Crouched in that corner of the closet you’ve made your own,
so you can steal one more moment before
you have to hold up half of the sky again . . .
Before you flip the nebulizer’s switch and pray your lungs cooperate this time—so you can tuck your boys in tonight.
Before you tiptoe toward his hospital bed that, three years ago, migrated to your living room—so you can trim his beard while he sleeps.
Before you pull on heavy boots to clear heavy snow that’s somehow heavier—now that he’s left for good. . . .*
In these few and fleeting moments between appointments made, paychecks earned, groceries gathered, kids acquired-deposited, and the steady stream of prayers prompted by prodigals, prognoses, settlements, and unsettledness . . . .
Before you finger the Gordian knot that is today—
the one that gets tighter the harder you pull;
the one that may unravel you first.
Before all that, sister, I beg you to lay it down here,
just for a while . . .
like Lisha did.
Her name’s not in the Bible or any epic novel. But Lisha’s a heroine in my book, because she taught me how to lay down my load.
There are no wild plot twists in this story, or sweeping redemption arcs: Just a portage, with canoes and cargo from one Boundary Waters lake to another. The quarter-mile haul felt more like a million with the giant rubber duffels strapped to our backs. My complaints dripped like a leaky faucet as we scaled that craggy path of pain. Nothing came from Lisha’s lips while she labored under the taunting, August sun. Nothing, but the inhale-exhale rhythms of labored breathing.
Her pack was heavier by far.
As we stumbled to the water’s edge, she planted herself on an obliging rock, pried the duffel from her sweaty back, and mumbled two of the wisest words I’ve ever heard:
“That sucked,” she breathed, in just a whisper.
No curses. No comparisons or complaints.
Only that and nothing more.
Sister, as you sit in that closet corner, cradling your head in your hands—
as you lower the load strapped to your back, maybe you need to say it, too.
This sucks. This really, really sucks.
Say it because it’s true. Say it because speaking the pain won’t make it vanish,
but it will let you lay it down for a while—
like Jesus did,
as he lied prostrate in the garden,
begging the Father for his cup of crucifixion to pass.
It was all too much, so Jesus summoned his closest friends to keep watch in the pain. As beads of blood seeped through his skin, and his soul buckled under the death-weight of sorrow (Matthew 26:38), they slept, instead.
Sister, your Father bends near to hear you say it, too: That this cup you must drink is a bitter and agonizing one. He hears and he knows, and I promise you that He provides in the pain.
Maybe not always in the ways we’d prefer.
Maybe not by taking it—even as Jesus pleaded—away.
But let me remind you that you’re not an only child, and this is by design. (Galatians 6:2/Romans 12:12,15). So, when you’re ready—crack open that closet door. Open it to the ones who will not be lulled to sleep in your pain, but will sit with you in it, keep watch, and pray. Brené Brown once said,
“I went to church thinking it would be like an epidural, that it would take the pain away . . . But church isn’t like an epidural; it’s like a midwife . . . “1
Sister, you must drink from this cup, it’s true. But you don’t have to drink alone. Find your midwives. Find the ones who want to be in your corner, push those skeletons and that pile of dirty laundry aside (they have theirs too) and make room for them—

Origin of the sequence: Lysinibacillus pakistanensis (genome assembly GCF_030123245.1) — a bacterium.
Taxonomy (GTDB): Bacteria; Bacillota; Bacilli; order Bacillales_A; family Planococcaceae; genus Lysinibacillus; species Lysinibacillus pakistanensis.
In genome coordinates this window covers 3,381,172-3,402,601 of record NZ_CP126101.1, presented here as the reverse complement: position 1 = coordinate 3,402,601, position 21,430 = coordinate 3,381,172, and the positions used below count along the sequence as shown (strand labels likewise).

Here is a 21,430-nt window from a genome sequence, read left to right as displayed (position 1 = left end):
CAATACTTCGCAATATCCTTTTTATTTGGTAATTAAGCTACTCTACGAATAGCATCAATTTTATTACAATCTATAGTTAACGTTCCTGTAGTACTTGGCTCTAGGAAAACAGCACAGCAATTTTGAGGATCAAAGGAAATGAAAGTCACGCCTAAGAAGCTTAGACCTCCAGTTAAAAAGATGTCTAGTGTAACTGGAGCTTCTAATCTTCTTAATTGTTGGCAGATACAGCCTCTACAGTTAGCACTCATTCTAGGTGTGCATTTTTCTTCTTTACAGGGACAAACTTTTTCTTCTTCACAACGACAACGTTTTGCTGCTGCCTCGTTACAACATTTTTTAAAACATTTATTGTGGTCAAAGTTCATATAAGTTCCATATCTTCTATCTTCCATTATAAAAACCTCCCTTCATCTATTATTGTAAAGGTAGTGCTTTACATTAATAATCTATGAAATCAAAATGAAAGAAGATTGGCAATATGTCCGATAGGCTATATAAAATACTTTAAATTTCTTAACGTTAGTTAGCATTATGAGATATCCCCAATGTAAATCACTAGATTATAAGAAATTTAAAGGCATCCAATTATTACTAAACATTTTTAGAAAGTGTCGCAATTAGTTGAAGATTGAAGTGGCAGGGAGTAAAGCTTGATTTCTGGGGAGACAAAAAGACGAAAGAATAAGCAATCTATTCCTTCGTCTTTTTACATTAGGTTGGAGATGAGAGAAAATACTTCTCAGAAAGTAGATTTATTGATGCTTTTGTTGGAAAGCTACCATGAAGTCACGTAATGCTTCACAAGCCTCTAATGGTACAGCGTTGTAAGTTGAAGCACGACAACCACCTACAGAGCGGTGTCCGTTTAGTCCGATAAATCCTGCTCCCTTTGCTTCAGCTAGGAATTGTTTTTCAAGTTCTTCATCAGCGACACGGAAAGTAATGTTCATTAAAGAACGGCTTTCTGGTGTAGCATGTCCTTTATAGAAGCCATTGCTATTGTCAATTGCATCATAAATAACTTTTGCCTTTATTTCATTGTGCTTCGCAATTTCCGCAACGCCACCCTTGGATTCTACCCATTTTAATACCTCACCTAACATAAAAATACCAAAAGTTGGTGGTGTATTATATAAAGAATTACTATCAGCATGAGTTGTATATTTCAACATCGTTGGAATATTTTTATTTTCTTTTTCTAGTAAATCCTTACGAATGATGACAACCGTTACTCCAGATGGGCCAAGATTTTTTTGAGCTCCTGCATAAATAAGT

like I did, reluctantly,
sitting on a worn and wooden pew in that empty, village church. I felt empty, too—exhausted from the load I could barely carry. Desperate, I thumbed through a Swiss-German hymnal whose words and melodies were as foreign to me as the rest I sought. Peace thwarted me once again with one more incomprehensible thing. As I stared through stained glass that spoke of a cup, a suffering Savior, and his sleeping friends, my own friend slipped into the pew. We sat in befuddled silence, among stones set 500 years before. Five hundred years of whispered prayers, I marveled.
Five hundred years, without Him missing a single one.
“I am with her,” He spoke in silence to the source of my pain.
Not “I’ll fix it,” or even “wait.” Just His promised presence that made what He whispered next possible: “Do not be afraid.”
Organ music spilled through pipes above, blanketing us below with an unfamiliar song we somehow knew.
It was a song of goodness—God’s goodness—to a world weighed down with insurmountable things.
Listen hard enough, sister, and you will hear it too:
In a baby’s coo,
or in the wind spilling through a cottonwood tree with the sound of a river,
or in a teenager’s giggle, when they forget—momentarily—that they are a teenager,
or in the “I’m here for it” whispered by the one who sits in your corner.
Listen, like David did —
to the quiet waters, literally translated “waters of rest”: God’s soul-restoring goodness in the darkest of valleys.
Crouched in that corner of the closet you’ve made your own
before you have to hold up half of the sky again . . .
Lay it down for a moment.
Lean in to the ones who sit beside you.
Listen to the songs of His goodness.
And, when it’s time to rise up and shoulder it all again,
look past your load—beyond what you can see, to what is not—
the eternal weight of glory that’s waiting for you.
Cheering you on from my own closet corner,
“Therefore we do not lose heart. Though outwardly we are wasting away, yet inwardly we are being renewed day by day. For our light and momentary troubles are achieving for us an eternal glory that far outweighs them all. So we fix our eyes not on what is seen, but on what is unseen, since what is seen is temporary, but what is unseen is eternal.”
II Corinthians 4:16-18
*My beloved, load-lifting sisters. You know who you are.
1 As quoted by Rachel Held Evans in her book, Searching for Sunday: Loving, Leaving, and Finding the Church.